Boring art? 10 GSIS students reflect on completing the school's first IB Visual Arts course

Boring art? 10 GSIS students reflect on completing the school's first IB Visual Arts course

After taking Visual Arts as part of their curriculum, what did the students think?

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From left: Alexandra Cheong, Jasmine Chung, Nicholas Koo, Larissa Li, Jane Lui, Stefanie Tao, Hilaire Wong and Vanessa Wong
From left: Alexandra Cheong, Jasmine Chung, Nicholas Koo, Larissa Li, Jane Lui, Stefanie Tao, Hilaire Wong and Vanessa Wong
Photo: Jonathan Wong/SCMP

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The student exhibition at German Swiss International School
The student exhibition at German Swiss International School
Photo: Jonathan Wong/SCMP

The International Baccalaureate (IB) programme brings to mind rigorous tests, tough academics and endless hours of study. But what about creativity and artistic expression?

At German Swiss International School, 10 students have completed the school’s first IB Visual Arts course. The two-year programme ended with an exhibition by the students held at the school where they showcased their efforts.

But IB and art don’t usually go together in Hong Kong. “A lot of schools that offer IB don’t actually offer an art course,” explains Larissa Li, 17, and one of the students who completed the programme at GSIS. “So instead, they have to take maybe economics or a science in place of the arts.”

And the 10 students who completed the course all agree that this is a big mistake for schools to make. “Subjects like sciences and maths, they’re much more valued over humanities and the arts,” says Hilaire Wong, 18. “because it has that sort of rationality, that sort of narrow-mindedness of just going for a vocation and avoiding that creative, uncertain direction.”

But the students think the programme is about much more than just passing course requirements.

Vanessa Wong, 17, explains that in their first year the students were guided more closely by their teachers. “But then this year we were allowed to go completely in our own direction,” she says. This led to each student developing their own personal artistic style as they delved into topics for which they found a passion.


Take a look at the students' artworks
on display at the exhibition


Each area of the exhibition space is completely different, and it’s clear that each student found their own expressive voice within their artwork.

With topics ranging from architecture to steampunk, dreams, generations and even social problems like eating disorders and depression, each student found an important issue where their art could be applied. “I think between the 10 of us we’ve covered a huge range of topics and issues in society, whether it be small or big,” says Larissa. “We’ve explored in our own way and we produced a piece of work that we feel would best describe the situation.”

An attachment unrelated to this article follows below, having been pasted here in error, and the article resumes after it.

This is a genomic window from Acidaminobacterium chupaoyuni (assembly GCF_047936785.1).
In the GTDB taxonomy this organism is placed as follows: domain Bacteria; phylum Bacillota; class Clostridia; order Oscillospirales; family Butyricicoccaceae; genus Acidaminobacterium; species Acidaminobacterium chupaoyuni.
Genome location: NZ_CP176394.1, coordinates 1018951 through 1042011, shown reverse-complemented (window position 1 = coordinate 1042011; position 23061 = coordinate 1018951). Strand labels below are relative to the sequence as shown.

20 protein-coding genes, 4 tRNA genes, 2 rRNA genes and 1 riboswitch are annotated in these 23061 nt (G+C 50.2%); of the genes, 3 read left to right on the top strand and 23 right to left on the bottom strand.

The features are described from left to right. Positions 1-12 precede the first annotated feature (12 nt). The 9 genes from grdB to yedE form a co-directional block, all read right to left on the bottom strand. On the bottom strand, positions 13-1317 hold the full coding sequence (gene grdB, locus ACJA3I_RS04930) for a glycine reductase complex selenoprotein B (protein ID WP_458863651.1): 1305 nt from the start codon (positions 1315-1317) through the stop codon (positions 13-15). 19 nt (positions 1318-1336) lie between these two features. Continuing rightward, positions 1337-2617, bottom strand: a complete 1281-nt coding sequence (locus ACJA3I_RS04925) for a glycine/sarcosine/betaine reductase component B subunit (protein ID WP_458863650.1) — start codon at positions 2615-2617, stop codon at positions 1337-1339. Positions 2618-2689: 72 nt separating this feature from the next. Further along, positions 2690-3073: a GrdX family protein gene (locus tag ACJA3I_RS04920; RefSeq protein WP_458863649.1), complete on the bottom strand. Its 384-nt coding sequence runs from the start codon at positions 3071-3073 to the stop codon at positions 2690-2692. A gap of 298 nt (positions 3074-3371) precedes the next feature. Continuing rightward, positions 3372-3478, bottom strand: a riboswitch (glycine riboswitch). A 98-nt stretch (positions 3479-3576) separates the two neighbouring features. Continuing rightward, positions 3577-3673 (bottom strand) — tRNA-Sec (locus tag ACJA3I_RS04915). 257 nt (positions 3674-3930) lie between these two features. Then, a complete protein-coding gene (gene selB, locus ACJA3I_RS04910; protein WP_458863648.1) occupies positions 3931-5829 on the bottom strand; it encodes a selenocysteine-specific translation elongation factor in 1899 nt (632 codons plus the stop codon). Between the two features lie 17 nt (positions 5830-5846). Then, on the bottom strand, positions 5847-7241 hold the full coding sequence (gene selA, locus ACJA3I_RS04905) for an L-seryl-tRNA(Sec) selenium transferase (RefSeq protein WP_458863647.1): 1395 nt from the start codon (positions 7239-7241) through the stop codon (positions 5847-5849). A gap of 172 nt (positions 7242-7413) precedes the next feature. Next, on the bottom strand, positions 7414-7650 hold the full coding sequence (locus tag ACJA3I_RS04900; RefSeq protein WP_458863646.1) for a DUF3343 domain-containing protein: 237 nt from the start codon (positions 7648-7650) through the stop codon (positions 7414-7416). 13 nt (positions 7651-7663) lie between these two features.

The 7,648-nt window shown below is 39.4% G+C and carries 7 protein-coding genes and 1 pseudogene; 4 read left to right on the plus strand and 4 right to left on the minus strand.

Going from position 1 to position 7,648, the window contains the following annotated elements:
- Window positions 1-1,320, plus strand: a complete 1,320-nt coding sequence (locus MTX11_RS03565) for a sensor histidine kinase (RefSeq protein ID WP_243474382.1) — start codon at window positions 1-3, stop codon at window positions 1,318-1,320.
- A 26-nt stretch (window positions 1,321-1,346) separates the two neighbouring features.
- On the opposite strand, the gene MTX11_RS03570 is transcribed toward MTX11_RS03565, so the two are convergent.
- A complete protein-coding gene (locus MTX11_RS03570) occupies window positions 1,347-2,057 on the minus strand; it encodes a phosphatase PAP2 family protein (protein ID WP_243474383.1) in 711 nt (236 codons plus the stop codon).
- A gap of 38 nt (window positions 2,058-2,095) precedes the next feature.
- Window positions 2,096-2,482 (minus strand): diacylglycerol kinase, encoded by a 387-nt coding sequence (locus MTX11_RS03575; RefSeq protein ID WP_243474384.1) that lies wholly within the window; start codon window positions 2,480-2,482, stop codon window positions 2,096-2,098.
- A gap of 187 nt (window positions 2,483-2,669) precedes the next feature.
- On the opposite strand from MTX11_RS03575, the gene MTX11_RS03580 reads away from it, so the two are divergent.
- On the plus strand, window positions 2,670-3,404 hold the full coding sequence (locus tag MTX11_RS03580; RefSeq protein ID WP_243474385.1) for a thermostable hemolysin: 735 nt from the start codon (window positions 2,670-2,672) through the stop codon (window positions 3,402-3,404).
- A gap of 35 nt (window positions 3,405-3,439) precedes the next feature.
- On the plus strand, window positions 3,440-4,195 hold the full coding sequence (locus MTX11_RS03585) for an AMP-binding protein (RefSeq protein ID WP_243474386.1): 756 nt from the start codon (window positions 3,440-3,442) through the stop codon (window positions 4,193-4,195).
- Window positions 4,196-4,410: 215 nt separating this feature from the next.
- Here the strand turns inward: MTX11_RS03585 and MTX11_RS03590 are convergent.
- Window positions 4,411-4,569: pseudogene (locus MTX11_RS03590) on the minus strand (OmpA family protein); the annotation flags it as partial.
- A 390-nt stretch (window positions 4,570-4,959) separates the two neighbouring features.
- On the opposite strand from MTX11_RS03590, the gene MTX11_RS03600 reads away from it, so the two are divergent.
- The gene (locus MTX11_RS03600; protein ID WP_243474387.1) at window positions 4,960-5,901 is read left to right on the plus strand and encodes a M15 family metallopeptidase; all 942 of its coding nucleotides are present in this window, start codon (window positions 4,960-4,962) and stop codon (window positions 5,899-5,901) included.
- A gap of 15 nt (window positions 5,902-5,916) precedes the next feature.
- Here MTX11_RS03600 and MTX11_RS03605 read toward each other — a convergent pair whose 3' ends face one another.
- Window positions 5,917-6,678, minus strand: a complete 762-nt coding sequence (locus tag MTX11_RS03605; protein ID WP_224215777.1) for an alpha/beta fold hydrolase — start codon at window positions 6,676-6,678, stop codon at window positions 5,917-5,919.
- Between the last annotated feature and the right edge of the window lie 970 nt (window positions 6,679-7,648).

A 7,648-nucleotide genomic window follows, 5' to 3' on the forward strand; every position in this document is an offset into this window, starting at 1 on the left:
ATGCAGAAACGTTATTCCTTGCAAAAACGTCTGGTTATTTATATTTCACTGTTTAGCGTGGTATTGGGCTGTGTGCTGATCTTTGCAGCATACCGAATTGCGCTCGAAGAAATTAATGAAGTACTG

Putting their exhibition together was also part of the challenge, as the students had to curate their own spaces. Jasmine Chung, 17, says selecting the right pieces from across the two-year course was difficult. “We had to put all the pieces that are connected to each other together, and in a way that’s coherent and easier for the viewer to see,” she explains. “And I also had to be really selective about my work and only display the best ones.”

For Stefanie Tao, 18, it was about striking a balance between showing her topic but also her artistic journey. “I also incorporated work from the previous year, which shows my development,” she says, “which I also thought was important to be able to show the viewers how I developed my artistic skills.”

This process of self-selection and analysis is a big part of the course, and an important skill which transfers to other disciplines, says Hilaire. “We’ve been encouraged to reflect and look at the good and bad and what could be improved,” she says. “[Visual arts] has definitely encouraged me to be more open-minded, and to be more receptive to my environment.”

Jasmine agrees. “I’ve learned to develop and extend my ideas from the starting point into the final product,” she says. This is a skill Jasmine says will be particularly useful when she studies architecture at university. Stephanie and Alexandra Cheong, both 18, are also looking to study architecture, and while they aren’t sure if they will continue with visual arts directly, they know they can carry over many of the skills they’ve learned in the course.


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Nicholas Koo, 17, isn’t looking at a career in fine art, but plans on going into game design and computer science. “Most people have this understanding that art is just pen and paper, just drawing things,” he says. “But there’s more to it than meets the eye. It’s really just a method of expressing yourself.”

The students all agree that being open to new ways of expressing yourself can help you no matter what you’re studying. “A lot of people choose to forget the art element, whether it be performing arts or fine arts, and I feel that closes a lot of doors,” says Larissa.  “Art is something that really allows you to express yourself. And that’s not something that could be said for a lot of the other subjects that we do,” says Larissa.

And students shouldn’t be afraid to experiment and find their own voice in their art, either. “No matter what you’re told - ‘Don’t do this! Don’t do that! - with art just do it anyway,”says Ashley Dear, 17. “Because it’s art and art is expression and it’s your passion, your emotion. So just do whatever you want.”

This article appeared in the Young Post print edition as
All about expression

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